Our Plastic Pollution Problem
We take the suffocation warning on plastic bags seriously, keeping these out of the reach of children, but we haven’t been as mindful of our planet. Urmi A Goswami reports
There is a bit of plastic everywhere, in our wallets, on our dining tables and kitchens, in our cars and buses and in our phones and offices. It is nearly impossible to imagine a world without plastics. From its beginning in 1950, global plastic production has increased dramatically from 2 million tonnes to 380 million tonnes in 2015. Its sheer convenience — lightweight and durable – has made this man-made material ubiquitous in every sphere of human existence. In the last 70 years, 8.3 billion tonnes of plastic have been produced.
We almost always take the suffocation warning on plastic bags and packages seriously, keeping plastic packaging out of reach of babies and children. But we have not been as mindful with the planet. Of the 8.3 billion tonnes of plastic produced, 6.3 billion tonnes have been discarded. Every year, nearly 13 million tonnes of plastic waste are added to oceans. Given their durability, plastics do not decompose.
“A plastic bottle takes between 450-1000 years to decompose,” explained Environment Minister Harsh Vardhan.
Much of the growth in plastic production is driven by single use or disposable applications. Nearly 50 % of plastics used are single use products such as bottles, plastic bags, packaging, straws, stirrers, spoons and forks. Around the world, 1 million plastic drinking bottles are purchased every minute. Every year we use up to 5 trillion disposable plastic bags.
“We enjoy the convenience of plastic bags but must also take note of the havoc it causes to the environment. The destruction of ocean ecosystems, threat to lives of cattle and pollution of public spaces must be stopped,” says Anirban Ghosh, chief sustainability officer, Mahindra Group.
In India, 80 % of total plastic consumption is discarded as waste and official statistics say the country generates 25, 940 tonnes of plastic waste daily. At least 40 % of this waste is uncollected.
“The use of plastic in packaging both as rigid and flexible forms has been increasing and a matter concern in India as, many times, the packaging is not effectively collected, ending up in landfills and drains in the cities,” said Suneel Pandey, who heads the environment and waste management division of New Delhibased think tank, The Energy and Resources Institute (TERI).
Plastic bottles, jars, and containers, also known as rigid packaging, find their way into the reusing and recycling economy through informal chain of rag pickers and kabaadiwallahs or scrap dealers. There is a concerted effort to increase recycling of rigid plastic packaging by companies as well. But other single use plastics such as bags, candy wrappers, tobacco and pan masala sachets, soap wrappers and shampoo sachets are either too difficult or not lucrative enough to collect. These plastic items then find their way into landfills, unauthorised garbage dumps, or simply remain uncollected on road kerbs.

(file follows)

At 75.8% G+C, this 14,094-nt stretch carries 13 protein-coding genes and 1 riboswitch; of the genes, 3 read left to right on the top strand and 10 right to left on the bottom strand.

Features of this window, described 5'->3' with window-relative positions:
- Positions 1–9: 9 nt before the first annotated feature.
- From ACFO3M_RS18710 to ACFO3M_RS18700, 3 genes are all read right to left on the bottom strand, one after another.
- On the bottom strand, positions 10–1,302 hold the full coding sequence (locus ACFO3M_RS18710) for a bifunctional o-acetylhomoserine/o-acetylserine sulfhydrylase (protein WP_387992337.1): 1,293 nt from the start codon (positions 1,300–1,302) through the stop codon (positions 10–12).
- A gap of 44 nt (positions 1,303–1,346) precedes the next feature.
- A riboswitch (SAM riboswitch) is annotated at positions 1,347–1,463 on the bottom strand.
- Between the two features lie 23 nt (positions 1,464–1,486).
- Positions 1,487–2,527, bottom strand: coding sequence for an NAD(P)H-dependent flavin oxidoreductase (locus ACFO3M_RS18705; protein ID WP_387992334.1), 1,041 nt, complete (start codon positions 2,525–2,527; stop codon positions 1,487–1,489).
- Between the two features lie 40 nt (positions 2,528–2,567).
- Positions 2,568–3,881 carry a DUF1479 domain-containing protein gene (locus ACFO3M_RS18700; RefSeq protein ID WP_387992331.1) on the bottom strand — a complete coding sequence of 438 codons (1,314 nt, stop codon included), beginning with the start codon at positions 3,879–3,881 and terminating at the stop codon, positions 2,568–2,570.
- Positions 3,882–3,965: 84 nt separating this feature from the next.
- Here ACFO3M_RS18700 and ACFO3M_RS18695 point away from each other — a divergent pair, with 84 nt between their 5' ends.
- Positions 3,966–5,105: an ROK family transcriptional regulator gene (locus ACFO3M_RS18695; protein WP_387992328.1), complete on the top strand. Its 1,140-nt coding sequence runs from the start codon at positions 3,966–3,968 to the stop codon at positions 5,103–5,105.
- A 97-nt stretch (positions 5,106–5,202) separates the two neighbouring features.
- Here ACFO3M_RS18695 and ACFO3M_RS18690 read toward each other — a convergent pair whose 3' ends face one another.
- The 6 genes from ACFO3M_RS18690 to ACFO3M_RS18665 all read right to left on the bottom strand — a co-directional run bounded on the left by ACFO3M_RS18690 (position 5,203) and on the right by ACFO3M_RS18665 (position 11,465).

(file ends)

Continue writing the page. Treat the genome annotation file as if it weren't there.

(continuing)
Eventually, these single-use plastic items clog rivers, other water bodies and the ocean. They are consumed by animals, and often find their way into our food systems.
In February this year, veterinarians operating on a bloated and infected six-year old cow brought into the Bihar Veterinary College in Patna removed 80 kilogrammes of plastic from its stomach. Though this was not the first time that doctors had removed polythene from an animal’s stomach, 80 kilogrammes of it from a single animal was something of a record.
The Indian plastic industry is among the fastest growing ones. According to a 2017 knowledge paper by FICCI, a business and industry lobby, Indian plastic processing industry saw compounded annual growth rate of 10% between 2010 and 2015. Annual plastic consumption is expected to increase from 12 million tonnes to 20 million tonnes by 2020.
Given the projected increase in consumption, TERI’s Pandey stresses considering the possibility of introducing changes at the product design stages that facilitate easy collection, sorting and subsequent recycling. Increased consumption means use of plastics for packaging, Pandey says “ideally, packaging should be designed to use the minimum amount of resources for purpose and once it has completed its job, the scope for recovery maximised”.
There has been an effort to encourage the alternative uses for plastic waste. The use of 10 to 15 % of plastics in road construction is one such use. Recycling, reuse, or alternative use of plastic waste can help reduce the amount of virgin plastic produced.
However, this is not enough to address the planet’s plastic pollution problem. That would require a drastic reduction of the use of singleuse plastic products.’